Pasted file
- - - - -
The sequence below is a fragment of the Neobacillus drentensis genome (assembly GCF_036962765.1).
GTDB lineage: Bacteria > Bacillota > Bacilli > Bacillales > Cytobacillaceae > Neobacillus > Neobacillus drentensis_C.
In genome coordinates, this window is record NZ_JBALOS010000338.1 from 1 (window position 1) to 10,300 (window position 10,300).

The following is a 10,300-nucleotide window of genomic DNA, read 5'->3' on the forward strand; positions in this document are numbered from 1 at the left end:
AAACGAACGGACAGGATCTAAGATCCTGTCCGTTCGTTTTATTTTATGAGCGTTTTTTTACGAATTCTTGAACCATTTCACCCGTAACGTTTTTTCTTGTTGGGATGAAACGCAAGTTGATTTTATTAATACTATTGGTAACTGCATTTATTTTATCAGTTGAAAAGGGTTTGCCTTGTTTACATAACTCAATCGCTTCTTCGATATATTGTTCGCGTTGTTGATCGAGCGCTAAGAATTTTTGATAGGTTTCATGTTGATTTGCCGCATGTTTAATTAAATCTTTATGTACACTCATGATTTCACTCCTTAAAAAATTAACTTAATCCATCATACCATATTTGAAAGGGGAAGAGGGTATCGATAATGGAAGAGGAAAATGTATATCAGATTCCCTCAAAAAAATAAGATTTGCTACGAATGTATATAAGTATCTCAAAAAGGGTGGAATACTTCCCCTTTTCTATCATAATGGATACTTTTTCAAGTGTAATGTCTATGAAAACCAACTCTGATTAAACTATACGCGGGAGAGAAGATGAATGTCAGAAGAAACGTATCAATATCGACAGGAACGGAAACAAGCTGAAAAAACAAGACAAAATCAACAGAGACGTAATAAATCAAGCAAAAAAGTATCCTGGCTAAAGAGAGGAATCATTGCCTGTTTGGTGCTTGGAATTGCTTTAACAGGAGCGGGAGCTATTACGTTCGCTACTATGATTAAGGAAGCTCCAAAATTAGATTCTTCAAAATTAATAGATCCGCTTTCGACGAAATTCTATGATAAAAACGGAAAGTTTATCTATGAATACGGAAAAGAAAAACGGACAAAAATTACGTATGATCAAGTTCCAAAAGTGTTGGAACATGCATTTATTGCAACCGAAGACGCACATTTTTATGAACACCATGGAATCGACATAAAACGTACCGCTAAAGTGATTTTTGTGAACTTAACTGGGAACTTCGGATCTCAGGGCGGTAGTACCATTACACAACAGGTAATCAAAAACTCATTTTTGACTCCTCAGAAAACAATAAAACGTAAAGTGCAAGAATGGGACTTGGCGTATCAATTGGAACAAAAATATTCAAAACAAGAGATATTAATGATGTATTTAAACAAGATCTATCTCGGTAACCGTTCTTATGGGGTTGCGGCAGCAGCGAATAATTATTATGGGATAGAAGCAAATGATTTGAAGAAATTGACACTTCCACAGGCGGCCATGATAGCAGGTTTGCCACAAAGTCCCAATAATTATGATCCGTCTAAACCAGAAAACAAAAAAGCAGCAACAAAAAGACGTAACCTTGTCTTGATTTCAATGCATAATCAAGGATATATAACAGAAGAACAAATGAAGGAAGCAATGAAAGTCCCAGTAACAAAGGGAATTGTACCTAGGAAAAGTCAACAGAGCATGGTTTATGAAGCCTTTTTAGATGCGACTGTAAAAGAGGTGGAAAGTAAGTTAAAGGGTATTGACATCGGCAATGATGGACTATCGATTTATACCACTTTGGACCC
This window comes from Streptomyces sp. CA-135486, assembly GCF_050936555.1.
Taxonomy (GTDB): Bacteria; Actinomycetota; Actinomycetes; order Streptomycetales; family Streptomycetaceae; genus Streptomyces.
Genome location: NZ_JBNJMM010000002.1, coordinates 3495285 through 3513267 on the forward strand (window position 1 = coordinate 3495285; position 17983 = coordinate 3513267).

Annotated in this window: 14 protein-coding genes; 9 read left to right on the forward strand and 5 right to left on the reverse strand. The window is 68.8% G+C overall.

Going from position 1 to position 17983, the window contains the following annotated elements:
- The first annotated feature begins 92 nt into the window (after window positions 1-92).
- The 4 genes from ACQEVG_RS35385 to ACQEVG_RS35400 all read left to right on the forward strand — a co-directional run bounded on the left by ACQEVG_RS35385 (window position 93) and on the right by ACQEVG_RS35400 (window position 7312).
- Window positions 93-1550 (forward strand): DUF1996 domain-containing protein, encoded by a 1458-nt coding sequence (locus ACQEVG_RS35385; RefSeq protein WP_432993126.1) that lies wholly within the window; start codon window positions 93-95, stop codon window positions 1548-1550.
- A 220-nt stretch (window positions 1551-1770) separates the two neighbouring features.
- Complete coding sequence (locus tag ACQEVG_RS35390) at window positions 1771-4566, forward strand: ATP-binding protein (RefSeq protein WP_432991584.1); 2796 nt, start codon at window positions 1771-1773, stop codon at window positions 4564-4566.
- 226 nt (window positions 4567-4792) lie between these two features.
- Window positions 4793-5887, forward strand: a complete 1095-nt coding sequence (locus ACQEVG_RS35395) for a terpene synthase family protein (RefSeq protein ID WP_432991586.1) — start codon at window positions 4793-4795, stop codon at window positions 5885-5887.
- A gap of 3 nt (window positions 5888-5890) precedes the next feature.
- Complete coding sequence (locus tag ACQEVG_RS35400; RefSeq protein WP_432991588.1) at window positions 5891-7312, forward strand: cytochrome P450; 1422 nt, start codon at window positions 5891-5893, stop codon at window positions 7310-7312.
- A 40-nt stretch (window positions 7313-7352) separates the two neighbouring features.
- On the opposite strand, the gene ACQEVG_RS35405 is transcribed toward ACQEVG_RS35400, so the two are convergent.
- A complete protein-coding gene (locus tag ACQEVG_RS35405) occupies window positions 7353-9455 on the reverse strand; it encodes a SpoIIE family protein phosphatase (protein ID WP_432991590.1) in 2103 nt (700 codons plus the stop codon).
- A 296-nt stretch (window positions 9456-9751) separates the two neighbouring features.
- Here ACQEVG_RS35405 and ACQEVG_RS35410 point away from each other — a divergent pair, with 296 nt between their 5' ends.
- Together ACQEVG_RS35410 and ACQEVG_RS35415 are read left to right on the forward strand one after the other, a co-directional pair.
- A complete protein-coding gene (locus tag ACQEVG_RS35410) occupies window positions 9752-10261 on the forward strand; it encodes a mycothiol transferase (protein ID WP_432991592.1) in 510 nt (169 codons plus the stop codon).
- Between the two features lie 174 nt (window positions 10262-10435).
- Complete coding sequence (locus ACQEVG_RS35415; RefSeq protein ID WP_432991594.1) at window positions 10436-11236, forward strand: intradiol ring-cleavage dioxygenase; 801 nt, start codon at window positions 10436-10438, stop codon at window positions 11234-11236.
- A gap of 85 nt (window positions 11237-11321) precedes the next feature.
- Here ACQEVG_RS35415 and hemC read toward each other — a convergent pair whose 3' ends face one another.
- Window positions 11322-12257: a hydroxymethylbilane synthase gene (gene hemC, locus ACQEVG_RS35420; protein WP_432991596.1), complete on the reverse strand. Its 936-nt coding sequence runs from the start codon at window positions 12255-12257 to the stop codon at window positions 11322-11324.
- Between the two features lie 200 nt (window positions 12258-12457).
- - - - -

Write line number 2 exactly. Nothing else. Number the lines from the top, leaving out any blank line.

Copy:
GTDB lineage: Bacteria > Bacillota > Bacilli > Bacillales > Cytobacillaceae > Neobacillus > Neobacillus drentensis_C.